I read that line about the “payroll tax holiday” last year in my hometown newspaper. Holidays have to end, after all.
Why do people like to complain about Social Security and the payroll tax? Some of them are free-market purists, Libertarians, lobbyists, and others who believe that everyone in America can succeed without any government support whatsoever. If you believe that all taxes are ‘confiscatory”, please read no further.
However, I haven’t met any people over 65 yet in the last 25 years who are not claiming their Social Security benefits. Well, there is that one family member who believes that people make rational decisions, all the time. But I digress.
The sub-headline could also have read:
Americans to resume full contributions to Social Security accounts in 2013.
Most of the people I speak to professionally are very appreciative of a lifetime annuity plan, with a cost of living increase, where they don’t have the worry of investment management. (Yes, Virginia, Social Security is that). For many older baby boomers, it will be the only plan like that they ever have.
Here is how the Employee Benefits Research Institute (EBRI) puts it:
“The number of American workers with a defined benefit plan is quite small. According to the Social Security Administration, the percentage of employees covered by a traditional defined benefit (DB) pension plan that pays a lifetime annuity, often based on years of service and final salary, has been steadily declining. From 1980 through 2008, the proportion of private wage and salary workers participating in DB pension plans fell from 38 percent to 20 percent.”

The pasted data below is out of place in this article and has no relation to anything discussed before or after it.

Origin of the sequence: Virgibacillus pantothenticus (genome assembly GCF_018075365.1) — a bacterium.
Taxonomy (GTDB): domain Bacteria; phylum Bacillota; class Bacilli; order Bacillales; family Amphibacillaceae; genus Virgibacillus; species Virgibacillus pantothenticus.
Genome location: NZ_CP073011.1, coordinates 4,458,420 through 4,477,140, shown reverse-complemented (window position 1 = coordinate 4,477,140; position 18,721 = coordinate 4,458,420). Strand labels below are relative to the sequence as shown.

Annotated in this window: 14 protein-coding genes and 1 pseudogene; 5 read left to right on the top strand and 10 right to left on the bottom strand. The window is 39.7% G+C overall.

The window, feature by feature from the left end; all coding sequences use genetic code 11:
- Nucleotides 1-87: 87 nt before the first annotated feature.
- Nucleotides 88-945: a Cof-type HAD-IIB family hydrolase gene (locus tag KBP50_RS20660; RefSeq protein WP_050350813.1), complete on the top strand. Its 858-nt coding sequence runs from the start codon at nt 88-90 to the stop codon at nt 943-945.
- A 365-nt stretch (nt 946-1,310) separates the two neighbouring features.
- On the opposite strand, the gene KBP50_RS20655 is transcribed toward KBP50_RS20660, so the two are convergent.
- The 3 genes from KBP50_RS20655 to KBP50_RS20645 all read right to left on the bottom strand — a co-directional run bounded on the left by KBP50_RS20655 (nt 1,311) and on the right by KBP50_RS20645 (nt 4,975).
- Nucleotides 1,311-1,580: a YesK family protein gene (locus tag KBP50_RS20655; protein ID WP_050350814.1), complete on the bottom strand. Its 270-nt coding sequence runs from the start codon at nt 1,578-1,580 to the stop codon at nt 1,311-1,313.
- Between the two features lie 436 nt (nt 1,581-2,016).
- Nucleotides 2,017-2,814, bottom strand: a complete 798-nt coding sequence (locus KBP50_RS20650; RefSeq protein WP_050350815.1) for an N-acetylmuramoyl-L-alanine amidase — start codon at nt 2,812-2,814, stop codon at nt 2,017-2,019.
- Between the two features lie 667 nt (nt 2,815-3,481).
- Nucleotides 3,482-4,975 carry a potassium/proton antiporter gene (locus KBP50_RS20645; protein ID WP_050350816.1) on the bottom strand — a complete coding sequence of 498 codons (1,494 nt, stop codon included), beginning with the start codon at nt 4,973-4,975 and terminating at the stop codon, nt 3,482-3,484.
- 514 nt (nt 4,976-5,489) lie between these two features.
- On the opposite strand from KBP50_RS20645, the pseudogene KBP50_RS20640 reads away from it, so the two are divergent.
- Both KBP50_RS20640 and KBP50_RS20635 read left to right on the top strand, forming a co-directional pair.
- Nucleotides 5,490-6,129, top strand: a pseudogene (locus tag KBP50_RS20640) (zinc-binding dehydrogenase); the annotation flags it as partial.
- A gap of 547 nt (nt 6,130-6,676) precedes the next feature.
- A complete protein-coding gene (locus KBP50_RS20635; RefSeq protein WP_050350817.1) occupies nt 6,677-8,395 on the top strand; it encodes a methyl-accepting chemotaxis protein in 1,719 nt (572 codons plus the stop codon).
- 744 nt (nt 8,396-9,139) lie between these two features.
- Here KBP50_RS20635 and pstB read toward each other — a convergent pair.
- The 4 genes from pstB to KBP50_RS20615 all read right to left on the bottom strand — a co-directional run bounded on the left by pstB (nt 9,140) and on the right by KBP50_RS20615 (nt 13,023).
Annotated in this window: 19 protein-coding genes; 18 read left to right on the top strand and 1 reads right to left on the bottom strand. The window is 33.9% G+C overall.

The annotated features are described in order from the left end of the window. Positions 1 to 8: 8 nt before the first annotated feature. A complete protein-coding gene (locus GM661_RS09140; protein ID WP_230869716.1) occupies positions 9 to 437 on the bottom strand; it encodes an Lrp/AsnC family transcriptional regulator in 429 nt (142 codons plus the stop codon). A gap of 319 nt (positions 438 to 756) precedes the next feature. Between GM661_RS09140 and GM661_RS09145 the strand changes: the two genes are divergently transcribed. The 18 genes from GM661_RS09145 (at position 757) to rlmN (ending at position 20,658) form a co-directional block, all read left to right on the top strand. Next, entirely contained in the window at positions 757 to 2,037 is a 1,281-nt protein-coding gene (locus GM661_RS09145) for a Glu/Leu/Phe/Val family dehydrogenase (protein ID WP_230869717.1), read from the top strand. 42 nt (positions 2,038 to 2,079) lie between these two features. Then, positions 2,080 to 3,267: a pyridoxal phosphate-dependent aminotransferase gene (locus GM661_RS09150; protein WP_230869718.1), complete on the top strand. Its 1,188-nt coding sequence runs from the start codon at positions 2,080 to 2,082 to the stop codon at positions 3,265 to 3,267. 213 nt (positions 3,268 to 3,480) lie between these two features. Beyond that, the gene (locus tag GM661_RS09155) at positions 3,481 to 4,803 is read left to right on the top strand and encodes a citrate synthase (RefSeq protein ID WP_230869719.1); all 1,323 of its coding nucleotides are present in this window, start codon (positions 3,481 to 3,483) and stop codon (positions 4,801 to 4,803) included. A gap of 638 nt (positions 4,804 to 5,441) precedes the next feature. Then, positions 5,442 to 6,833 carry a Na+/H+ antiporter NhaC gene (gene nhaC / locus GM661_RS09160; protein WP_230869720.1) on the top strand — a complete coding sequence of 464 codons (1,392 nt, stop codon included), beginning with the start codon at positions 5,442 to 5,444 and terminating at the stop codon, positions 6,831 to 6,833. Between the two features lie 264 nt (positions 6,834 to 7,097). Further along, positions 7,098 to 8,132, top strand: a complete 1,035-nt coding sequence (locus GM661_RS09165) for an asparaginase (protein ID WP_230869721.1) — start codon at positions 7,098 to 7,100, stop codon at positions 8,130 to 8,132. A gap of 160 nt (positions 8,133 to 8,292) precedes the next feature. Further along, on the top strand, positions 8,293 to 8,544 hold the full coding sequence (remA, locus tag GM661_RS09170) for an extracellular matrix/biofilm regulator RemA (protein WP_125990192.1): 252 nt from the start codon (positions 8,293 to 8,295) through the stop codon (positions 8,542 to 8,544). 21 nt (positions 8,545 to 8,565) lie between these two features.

When I was a baby stockbroker, we talked to people about the three-legged stool; your company pension, Social Security, and your personal savings,; all contributing to your retirement income. Many companies do not have pensions now [where the corporation bears the brunt of the investment risk and has to pay you a defined amount each month]. Social Security is not an investment scheme, but an old age insurance system, which has to pay out a fixed amount to its’ beneficiaries each month. For many elderly (meaning over 65-not as old as it used to be!), Social Security benefits are a large part of their “golden years” income.
The Center for Retirement Research at Boston College published an analysis about the value of Social Security benefits as a lifetime annuity. Their conclusion was:
“Buying an annuity from Social Security is generally the best deal in town, especially in today’s low interest-rate environment.”
What are your thoughts on Social Security? I’m especially interested if you are a contributor and not yet a recipient.
If you don’t think you will collect your FRA (Full Retirement Benefit), what are your alternatives? Please leave a note in the Comments.
- Why Social Security Is the Best Retirement Saving Vehicle – Bloomberg (bloomberg.com)
- Don’t Cut Social Security, Expand It – Bloomberg (bloomberg.com)
- Senator Bernie Sanders Introduces Bill to Apply Payroll Tax to High Incomes (skydancingblog.com)
- Invest Social Security in the market? (bankrate.com)